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January 17, 2012
Re: Error: 'this' is only defined in non-static member functions, not parse
On 01/17/2012 07:13 PM, Matej Nanut wrote:
> On 17 January 2012 19:07, H. S. Teoh<hsteoh@quickfur.ath.cx>  wrote:
>> Andrei's book ("The D Programming Language") is quite thorough in
>> explaining these D constructs. It's a highly recommended buy if you're
>> doing serious work in D.
>>
>>
>> T
>>
>> --
>> The two rules of success: 1. Don't tell everything you know. -- YHL
>
> I've been thinking on getting that for a while now. How up to date is it?

I think it is mostly in a good state. There are a few errata and some 
unmentioned features because D is/was somewhat of a moving/improving 
target. On the other hand, many recent bug fixes were targeted at making 
the implementation consistent with the specification in TDPL.

> Or does it explain such general concepts that I shouldn't be worried
> about that at all?

I don't think you need to be worried, just be prepared that a few code 
samples may not compile without minimal fixes.

> Everyone seems to be recommending it so I don't see
> why I shouldn't get it. A free university period is also coming up, so that
> might be a great way to spend my available time.
>

Indeed. When I read it, I have found my time well spent. It is very well 
written.

> I'm definitely serious about learning and using D. I've been impressed with
> it since I first saw it and I intend to do as much work with it as possible.
> I'm not _doing_ any serious work with it yet, though. In fact, none of the work
> I do could be considered very serious at all. :)
January 17, 2012
Re: Error: 'this' is only defined in non-static member functions, not parse
On Tuesday, January 17, 2012 19:13:02 Matej Nanut wrote:
> I've been thinking on getting that for a while now. How up to date is it?
> Or does it explain such general concepts that I shouldn't be worried
> about that at all? Everyone seems to be recommending it so I don't see
> why I shouldn't get it. A free university period is also coming up, so that
> might be a great way to spend my available time.

If anything, it's _too_ up-to-date. There are a few relatively minor changes 
which have been made to the language since its release (e.g. weak vs strong 
purity and attribute inference for templated functions), but for the most 
part if TDPL doesn't match what dmd is doing, it's because features aren't 
fully implemented yet which should be (e.g. alias this works, but according to 
TDPL, you should be able to have multiple alias this-es per type - which you 
can't currently do). There has been a recent push though to fix the remaining 
issues where the compiler doesn't yet match TDPL.

I actually think that TDPL is the best programming language book that I've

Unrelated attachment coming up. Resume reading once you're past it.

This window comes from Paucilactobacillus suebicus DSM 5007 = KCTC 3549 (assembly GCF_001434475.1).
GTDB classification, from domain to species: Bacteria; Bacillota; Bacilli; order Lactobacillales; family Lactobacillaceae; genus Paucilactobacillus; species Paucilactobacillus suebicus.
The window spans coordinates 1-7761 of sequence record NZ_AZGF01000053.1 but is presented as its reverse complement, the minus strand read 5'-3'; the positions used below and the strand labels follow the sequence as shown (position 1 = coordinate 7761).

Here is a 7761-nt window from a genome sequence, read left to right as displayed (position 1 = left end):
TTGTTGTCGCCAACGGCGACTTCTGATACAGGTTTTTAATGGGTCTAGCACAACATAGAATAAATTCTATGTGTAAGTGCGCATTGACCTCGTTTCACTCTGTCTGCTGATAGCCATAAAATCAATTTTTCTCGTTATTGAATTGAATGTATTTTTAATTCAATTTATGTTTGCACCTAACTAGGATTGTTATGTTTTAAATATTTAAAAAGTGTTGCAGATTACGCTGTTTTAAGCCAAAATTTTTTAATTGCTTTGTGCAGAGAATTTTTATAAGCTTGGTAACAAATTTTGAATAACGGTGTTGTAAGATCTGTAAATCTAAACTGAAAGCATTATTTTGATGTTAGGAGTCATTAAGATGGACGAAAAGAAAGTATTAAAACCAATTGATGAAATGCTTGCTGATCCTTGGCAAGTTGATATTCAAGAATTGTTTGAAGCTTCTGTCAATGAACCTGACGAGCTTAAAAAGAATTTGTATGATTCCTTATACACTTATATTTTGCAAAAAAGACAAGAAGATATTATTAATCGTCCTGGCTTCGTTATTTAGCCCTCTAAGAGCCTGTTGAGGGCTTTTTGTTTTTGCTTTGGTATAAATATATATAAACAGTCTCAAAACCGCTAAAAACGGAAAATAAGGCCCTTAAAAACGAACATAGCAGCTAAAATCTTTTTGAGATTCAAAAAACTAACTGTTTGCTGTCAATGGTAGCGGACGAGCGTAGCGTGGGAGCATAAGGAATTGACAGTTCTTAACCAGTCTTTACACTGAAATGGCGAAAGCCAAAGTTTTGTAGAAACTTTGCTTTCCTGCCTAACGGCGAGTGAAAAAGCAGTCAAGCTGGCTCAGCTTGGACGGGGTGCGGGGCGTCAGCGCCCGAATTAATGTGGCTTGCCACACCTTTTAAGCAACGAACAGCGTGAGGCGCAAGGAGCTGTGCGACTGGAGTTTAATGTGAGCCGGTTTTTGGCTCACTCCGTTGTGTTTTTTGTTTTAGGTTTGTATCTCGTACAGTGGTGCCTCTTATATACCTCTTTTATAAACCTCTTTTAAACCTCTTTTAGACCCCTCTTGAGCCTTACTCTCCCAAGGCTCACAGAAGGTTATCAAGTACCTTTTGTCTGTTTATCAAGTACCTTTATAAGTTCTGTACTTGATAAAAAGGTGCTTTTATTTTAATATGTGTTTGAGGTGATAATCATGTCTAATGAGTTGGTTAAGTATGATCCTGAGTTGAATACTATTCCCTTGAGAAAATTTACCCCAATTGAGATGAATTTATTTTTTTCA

ever read. It's very well written and _way_ more informative than the rather 
sparse online documentation. I'd been programming in D for a while when I read 
it, and there were all kinds of stuff in there that I didn't know about. I 
really think that it's a must have for any serious D programmer.

- Jonathan M Davis

P.S. TDPL's errata is here: http://erdani.com/tdpl/errata/
January 17, 2012
Re: Error: 'this' is only defined in non-static member functions, not parse
On Tue, Jan 17, 2012 at 07:13:02PM +0100, Matej Nanut wrote:
> On 17 January 2012 19:07, H. S. Teoh <hsteoh@quickfur.ath.cx> wrote:
> > Andrei's book ("The D Programming Language") is quite thorough in
> > explaining these D constructs. It's a highly recommended buy if you're
> > doing serious work in D.
[...]
> I've been thinking on getting that for a while now. How up to date is it?
> Or does it explain such general concepts that I shouldn't be worried
> about that at all? Everyone seems to be recommending it so I don't see
> why I shouldn't get it. A free university period is also coming up, so that
> might be a great way to spend my available time.

Well, D2 is a fast-evolving language, so any book can't possibly be 100%
up to date. :) But having said that, what's covered in the book is
pretty close to the current state of D2. The basics haven't changed, so
you don't really have to worry about that. When you get to the level
where it starts to matter, you probably don't need the book anymore (or
only need it for reference) anyway. :)


> I'm definitely serious about learning and using D. I've been impressed
> with it since I first saw it and I intend to do as much work with it
> as possible.

I've also been impressed with D since I first stumbled across it late
last year. I've been using C/C++ for almost 2 decades, but after tasting
D's power in a recent small project, I have to confess that I just can't
go back to C/C++ for my personal projects anymore. The more I use D the
more I like it.


> I'm not _doing_ any serious work with it yet, though. In fact, none of
> the work I do could be considered very serious at all.  :)

Isn't that how we all start out, though? Tinker with the language in toy
projects that eventually become the basis for something more serious.


T

-- 
2+2=4. 2*2=4. 2^2=4. Therefore, +, *, and ^ are the same operation.
January 17, 2012
Re: Error: 'this' is only defined in non-static member functions, not parse
On 01/17/2012 06:58 PM, Matej Nanut wrote: